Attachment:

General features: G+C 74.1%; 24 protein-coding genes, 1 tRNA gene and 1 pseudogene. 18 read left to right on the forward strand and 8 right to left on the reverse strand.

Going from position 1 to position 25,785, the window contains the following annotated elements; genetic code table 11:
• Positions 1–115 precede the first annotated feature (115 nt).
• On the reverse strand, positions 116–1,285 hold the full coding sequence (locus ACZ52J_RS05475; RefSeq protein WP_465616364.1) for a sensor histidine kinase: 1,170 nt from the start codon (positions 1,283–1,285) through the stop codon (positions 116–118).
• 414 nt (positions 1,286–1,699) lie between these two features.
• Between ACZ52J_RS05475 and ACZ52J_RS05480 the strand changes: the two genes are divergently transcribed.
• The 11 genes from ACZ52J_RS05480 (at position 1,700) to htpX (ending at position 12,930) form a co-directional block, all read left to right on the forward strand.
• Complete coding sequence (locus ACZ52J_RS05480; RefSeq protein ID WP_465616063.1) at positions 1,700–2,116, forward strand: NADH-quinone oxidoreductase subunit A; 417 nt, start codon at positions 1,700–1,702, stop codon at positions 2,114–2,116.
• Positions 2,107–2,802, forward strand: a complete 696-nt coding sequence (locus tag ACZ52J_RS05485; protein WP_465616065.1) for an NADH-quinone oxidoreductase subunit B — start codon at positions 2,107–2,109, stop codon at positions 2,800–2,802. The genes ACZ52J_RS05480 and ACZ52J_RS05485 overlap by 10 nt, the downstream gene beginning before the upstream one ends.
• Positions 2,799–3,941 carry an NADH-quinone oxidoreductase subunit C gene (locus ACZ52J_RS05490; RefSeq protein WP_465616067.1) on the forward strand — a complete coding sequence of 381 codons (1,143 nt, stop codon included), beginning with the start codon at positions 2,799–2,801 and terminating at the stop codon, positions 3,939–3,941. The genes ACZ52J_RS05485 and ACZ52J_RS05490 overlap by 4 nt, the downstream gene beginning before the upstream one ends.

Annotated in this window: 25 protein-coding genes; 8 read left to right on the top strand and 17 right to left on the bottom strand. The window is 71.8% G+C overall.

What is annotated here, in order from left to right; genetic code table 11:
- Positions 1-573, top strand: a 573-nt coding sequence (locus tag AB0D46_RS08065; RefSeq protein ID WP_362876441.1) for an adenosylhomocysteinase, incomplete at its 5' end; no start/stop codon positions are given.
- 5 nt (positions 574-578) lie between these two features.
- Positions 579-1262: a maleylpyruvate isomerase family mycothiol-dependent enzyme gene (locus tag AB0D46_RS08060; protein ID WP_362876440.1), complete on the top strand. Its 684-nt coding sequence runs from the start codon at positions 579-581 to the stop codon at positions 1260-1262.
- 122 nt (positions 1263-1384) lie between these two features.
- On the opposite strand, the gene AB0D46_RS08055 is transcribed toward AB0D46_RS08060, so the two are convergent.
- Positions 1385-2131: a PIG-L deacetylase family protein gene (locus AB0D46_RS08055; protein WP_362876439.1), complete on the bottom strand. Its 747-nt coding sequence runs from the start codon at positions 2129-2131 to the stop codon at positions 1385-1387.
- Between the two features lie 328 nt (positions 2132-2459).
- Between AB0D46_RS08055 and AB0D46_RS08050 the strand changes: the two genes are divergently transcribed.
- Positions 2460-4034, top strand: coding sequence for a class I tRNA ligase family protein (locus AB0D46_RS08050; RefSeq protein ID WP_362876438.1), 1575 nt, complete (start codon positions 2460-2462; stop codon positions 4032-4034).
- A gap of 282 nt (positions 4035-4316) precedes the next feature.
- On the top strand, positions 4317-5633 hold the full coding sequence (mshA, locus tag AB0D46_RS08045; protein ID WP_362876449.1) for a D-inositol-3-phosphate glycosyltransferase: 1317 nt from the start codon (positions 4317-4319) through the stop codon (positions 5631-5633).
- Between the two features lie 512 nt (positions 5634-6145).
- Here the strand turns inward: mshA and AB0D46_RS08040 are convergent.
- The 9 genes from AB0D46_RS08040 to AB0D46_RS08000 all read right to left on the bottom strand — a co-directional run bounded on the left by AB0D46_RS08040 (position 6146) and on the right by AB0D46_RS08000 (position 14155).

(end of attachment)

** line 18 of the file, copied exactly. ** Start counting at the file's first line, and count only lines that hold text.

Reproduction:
- Positions 1385-2131: a PIG-L deacetylase family protein gene (locus AB0D46_RS08055; protein WP_362876439.1), complete on the bottom strand. Its 747-nt coding sequence runs from the start codon at positions 2129-2131 to the stop codon at positions 1385-1387.